• A misuse of Email – Any IT administrator will tell you that cost of email storage is expensive. Scanning to email, forwarding by email – clogs up email infrastructure. Rarely does anyone permanently delete scans sent by the printer.

What is the alternative?

So, what is the alternative?  Quite simply, companies should look for solutions that offer digital document workflows with built-in tools to eliminate these issues. Removing as much of the manual process as possible speeds up the process, improves accuracy and provides consistent digital content that can be searched and retrieved easily. Further, workflows that automatically send the encrypted digital document to a pre-defined, authorized destination is a critical need. The destination might be a cloud-based repository (such as Dropbox Business), an on premise electronic content management (ECM) or a line of business application. By defining an authorized destination and automatically routing the scanned document to that location, the possibility of digital files getting lost or into the wrong hands is eliminated. 

What are Digital Document Workflows?

Digital document workflows are templates that are set up by an administrator and determine scan parameters, including the quality, name, format as well as the destination of the document. These automated workflows simplify and secure the scan process for the user, reducing it to a simple and accurate one click process, all carried out at the scanner or MFD (multifunctional device). The document is output into a usable file format so that it can be both edited and searched to enable quick and easy retrieval. In terms of security, individuals only see the workflows they are authorized to use, making it quick, simple and secure.

Further, workflows can be created for a particular user or groups of users; for example for all users responsible for scanning invoices. In this way, all users create and distribute scans in a consistent manner. Let’s look at a particular use case for automated scan workflows.

Scan and forget

Compared to scan to email, digital document workflows enable the user to scan and forget. The workflow is predefined and with one press of a button, the document is scanned, stored and, if needed, an email is sent to someone automatically alerting them of the document’s arrival. In this sense, the user simply scans and forgets about the details as they are taken care of automatically.

Contrast this to scan to email. At the scan device, the user has to decide whether the scan will be a pdf or a jpg typically and the scan settings have to be chosen by stepping through complicated and confusing menu systems. This is repeated for each scan. Then it is back to the workstation to check email for the scan’s arrival. Next, open email and save the document with a name that makes sense for her (but maybe not for anyone else) to the desktop or networked folder. This is repeated for each scan. In many cases, an email is sent to someone to let them know the scan is on a networked folder or the email itself contains the scan (email clogging). In any of these steps, there is room for human error.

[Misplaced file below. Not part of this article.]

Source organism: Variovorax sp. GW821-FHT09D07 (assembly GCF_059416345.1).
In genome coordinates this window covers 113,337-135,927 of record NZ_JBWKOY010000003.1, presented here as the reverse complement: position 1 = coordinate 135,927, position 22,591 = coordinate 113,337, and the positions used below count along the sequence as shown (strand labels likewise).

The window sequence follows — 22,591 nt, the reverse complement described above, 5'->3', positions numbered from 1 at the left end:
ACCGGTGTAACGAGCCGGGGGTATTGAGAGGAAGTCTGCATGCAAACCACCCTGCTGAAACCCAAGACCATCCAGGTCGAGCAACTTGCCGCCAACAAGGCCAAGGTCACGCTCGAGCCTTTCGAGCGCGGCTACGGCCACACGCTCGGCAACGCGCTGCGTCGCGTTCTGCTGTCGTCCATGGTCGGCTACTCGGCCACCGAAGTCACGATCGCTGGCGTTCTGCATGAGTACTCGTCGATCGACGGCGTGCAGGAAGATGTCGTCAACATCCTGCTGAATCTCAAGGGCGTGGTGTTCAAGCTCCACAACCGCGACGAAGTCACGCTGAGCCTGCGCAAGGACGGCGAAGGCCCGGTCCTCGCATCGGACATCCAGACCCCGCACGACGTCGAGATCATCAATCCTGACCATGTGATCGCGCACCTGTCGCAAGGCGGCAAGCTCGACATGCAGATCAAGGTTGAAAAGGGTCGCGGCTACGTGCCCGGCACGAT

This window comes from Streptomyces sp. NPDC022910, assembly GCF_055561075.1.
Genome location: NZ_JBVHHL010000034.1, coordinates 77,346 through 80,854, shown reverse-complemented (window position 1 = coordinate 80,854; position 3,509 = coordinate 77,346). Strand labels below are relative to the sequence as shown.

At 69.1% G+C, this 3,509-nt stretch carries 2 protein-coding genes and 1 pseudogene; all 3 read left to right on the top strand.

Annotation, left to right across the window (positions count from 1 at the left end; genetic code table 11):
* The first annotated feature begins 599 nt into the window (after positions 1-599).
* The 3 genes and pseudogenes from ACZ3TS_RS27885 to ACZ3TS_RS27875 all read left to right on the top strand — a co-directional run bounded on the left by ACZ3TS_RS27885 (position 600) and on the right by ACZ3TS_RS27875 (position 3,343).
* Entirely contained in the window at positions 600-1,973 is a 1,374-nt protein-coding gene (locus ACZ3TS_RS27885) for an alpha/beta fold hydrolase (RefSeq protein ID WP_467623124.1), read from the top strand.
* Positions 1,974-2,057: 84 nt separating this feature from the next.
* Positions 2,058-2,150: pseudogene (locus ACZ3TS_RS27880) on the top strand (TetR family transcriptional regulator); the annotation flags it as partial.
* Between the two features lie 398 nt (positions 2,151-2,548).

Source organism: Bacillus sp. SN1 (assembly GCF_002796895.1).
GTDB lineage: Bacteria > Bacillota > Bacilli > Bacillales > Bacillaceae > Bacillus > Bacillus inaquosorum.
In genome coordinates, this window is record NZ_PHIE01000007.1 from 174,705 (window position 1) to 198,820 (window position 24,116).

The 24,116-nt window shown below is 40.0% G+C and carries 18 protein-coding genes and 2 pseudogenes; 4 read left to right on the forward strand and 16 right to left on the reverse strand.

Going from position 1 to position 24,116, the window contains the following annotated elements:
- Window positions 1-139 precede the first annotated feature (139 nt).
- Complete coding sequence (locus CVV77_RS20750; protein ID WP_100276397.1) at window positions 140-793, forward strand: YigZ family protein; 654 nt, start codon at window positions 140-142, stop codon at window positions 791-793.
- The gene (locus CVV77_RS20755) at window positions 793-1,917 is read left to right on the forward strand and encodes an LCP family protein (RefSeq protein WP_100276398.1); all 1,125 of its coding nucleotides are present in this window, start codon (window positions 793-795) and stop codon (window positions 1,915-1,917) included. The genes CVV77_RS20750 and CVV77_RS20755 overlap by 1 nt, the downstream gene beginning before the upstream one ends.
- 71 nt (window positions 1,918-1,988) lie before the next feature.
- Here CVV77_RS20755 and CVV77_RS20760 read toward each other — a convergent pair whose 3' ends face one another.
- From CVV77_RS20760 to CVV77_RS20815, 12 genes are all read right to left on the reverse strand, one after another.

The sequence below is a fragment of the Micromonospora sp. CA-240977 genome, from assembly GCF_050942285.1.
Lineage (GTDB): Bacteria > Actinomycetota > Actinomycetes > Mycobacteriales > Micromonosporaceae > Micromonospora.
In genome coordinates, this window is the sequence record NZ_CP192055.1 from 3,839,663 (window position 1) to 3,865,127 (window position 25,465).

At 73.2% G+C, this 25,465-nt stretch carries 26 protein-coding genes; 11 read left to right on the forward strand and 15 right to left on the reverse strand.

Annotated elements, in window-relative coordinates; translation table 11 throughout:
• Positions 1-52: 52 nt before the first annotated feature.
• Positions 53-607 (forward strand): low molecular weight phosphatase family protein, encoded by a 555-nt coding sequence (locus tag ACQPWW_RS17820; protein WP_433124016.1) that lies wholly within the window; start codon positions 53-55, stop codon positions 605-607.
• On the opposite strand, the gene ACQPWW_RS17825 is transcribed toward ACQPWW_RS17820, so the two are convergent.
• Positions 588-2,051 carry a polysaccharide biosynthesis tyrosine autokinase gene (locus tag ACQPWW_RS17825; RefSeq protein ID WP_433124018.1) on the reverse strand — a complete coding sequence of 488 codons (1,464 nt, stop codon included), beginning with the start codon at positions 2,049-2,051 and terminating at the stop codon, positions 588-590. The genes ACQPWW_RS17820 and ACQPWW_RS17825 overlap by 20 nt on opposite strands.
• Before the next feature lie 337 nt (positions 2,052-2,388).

There is little doubt that scan to email is an outdated, inefficient process that poses a high risk of human error. Scan workflows remove these issues. For any organization looking to improve efficiency through digitalization, replacing scan to email is essential.

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About the author:  

Wouter Koelewijn is Senior Vice President, Managing Director, Y Soft Scanning Division and an outspoken advocate for simplifying scanning on MFD's (Multifunction Devices). Prior to working with Y Soft, Mr. Koelewijn founded X-Solutions in late 2002 which was later acquired by Nuance in 2009. Prior to X-Solutions, Wouter was the CTO and co-founder of a Xerox concessionaire in the Netherlands from 1994-2002. Mr. Koelewijn is married and has two children. He enjoys skiing, swimming and sailing.  Wouter.koelewijn@ysoft.com

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Topics: privacy, business process, scanning, capture, security, Digital business, information security, information capture, gdpr

About AIIM

AIIM provides market research, expert advice, and skills development to an empowered community of leaders committed to information-driven innovation.

Click to Download - The Next Wave: Moving from ECM to Intelligent Information Management